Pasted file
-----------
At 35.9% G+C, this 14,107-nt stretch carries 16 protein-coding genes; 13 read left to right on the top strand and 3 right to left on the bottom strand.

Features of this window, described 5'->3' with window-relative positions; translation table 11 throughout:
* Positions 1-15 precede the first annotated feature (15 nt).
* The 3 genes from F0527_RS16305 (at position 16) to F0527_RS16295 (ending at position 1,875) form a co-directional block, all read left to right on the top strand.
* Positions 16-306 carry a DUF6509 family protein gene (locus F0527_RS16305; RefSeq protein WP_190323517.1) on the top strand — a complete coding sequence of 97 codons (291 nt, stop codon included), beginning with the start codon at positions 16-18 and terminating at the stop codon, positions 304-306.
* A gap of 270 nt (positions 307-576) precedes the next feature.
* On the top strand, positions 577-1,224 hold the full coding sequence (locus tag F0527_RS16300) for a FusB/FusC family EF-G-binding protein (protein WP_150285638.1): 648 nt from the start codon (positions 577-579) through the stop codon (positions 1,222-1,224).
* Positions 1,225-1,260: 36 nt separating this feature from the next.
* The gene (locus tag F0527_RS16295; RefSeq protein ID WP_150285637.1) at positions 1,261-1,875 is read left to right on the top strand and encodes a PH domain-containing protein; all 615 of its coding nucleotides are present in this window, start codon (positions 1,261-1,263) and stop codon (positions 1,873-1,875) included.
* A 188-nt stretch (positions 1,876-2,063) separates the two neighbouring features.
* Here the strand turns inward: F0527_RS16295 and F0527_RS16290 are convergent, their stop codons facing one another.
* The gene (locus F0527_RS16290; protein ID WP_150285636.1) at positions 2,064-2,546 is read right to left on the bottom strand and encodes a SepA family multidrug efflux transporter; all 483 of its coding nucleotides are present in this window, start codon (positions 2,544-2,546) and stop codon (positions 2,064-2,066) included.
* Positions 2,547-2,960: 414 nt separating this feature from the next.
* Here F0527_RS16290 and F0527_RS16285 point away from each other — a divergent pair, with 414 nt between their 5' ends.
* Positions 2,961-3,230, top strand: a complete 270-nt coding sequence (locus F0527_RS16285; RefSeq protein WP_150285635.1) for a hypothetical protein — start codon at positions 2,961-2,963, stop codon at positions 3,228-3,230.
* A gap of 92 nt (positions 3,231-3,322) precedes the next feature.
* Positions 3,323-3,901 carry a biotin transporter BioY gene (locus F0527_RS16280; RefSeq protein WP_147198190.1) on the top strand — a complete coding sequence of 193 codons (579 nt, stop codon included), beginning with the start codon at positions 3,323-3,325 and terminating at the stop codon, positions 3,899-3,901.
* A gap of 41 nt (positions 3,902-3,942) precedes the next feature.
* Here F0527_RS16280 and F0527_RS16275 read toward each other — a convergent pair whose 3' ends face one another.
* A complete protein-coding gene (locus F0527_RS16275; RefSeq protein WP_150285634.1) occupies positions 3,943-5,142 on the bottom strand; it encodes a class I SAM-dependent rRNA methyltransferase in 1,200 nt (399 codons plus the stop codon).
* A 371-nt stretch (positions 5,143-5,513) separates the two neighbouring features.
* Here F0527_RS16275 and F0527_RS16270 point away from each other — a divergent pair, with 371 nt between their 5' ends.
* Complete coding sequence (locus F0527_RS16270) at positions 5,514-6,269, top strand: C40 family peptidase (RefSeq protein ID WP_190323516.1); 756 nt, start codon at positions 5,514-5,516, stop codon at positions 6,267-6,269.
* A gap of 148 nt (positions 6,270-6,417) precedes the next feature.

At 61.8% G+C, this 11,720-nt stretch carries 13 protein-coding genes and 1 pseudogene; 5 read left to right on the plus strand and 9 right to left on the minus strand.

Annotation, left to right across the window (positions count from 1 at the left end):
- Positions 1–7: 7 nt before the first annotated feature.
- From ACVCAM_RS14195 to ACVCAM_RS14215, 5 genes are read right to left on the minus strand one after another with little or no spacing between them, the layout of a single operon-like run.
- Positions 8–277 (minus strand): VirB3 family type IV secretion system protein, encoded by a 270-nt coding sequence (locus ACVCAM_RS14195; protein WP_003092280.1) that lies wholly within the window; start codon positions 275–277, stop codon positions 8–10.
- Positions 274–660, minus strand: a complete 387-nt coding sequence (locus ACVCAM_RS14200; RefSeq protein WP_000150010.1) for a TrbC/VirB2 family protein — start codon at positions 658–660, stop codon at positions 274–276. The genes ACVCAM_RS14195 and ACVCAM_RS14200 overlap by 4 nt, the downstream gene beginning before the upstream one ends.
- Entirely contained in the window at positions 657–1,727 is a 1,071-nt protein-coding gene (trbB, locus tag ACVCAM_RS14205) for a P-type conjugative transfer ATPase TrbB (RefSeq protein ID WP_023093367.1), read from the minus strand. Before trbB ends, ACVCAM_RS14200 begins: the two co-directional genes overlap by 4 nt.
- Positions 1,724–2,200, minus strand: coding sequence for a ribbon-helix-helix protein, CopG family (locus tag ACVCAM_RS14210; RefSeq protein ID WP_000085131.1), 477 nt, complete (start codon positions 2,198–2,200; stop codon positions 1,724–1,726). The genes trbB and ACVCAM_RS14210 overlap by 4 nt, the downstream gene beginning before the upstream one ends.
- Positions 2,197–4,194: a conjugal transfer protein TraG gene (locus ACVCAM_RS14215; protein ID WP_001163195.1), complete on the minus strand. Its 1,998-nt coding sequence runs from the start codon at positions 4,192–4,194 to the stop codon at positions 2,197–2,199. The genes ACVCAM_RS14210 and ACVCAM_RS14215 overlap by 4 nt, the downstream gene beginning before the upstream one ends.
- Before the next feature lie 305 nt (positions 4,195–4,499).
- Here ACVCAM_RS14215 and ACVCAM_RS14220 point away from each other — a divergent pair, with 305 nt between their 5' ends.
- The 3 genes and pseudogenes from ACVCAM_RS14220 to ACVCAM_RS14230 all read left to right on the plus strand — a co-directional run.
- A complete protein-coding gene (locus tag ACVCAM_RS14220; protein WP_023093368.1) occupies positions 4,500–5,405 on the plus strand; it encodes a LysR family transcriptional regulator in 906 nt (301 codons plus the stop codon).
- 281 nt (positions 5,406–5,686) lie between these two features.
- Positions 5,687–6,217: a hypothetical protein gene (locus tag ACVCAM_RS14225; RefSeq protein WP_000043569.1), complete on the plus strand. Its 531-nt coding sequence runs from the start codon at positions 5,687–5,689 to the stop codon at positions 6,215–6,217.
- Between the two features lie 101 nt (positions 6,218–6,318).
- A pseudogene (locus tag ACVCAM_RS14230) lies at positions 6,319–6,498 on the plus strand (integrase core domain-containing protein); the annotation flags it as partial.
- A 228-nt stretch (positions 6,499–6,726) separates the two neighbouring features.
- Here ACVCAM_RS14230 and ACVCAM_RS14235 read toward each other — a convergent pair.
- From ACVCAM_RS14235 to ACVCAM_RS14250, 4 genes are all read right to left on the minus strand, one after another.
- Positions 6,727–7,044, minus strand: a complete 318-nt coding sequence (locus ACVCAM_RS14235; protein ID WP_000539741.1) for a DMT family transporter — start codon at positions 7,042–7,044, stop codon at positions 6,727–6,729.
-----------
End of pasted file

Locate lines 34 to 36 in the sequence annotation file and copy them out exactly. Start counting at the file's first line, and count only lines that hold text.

- Before the next feature lie 305 nt (positions 4,195–4,499).
- Here ACVCAM_RS14215 and ACVCAM_RS14220 point away from each other — a divergent pair, with 305 nt between their 5' ends.
- The 3 genes and pseudogenes from ACVCAM_RS14220 to ACVCAM_RS14230 all read left to right on the plus strand — a co-directional run.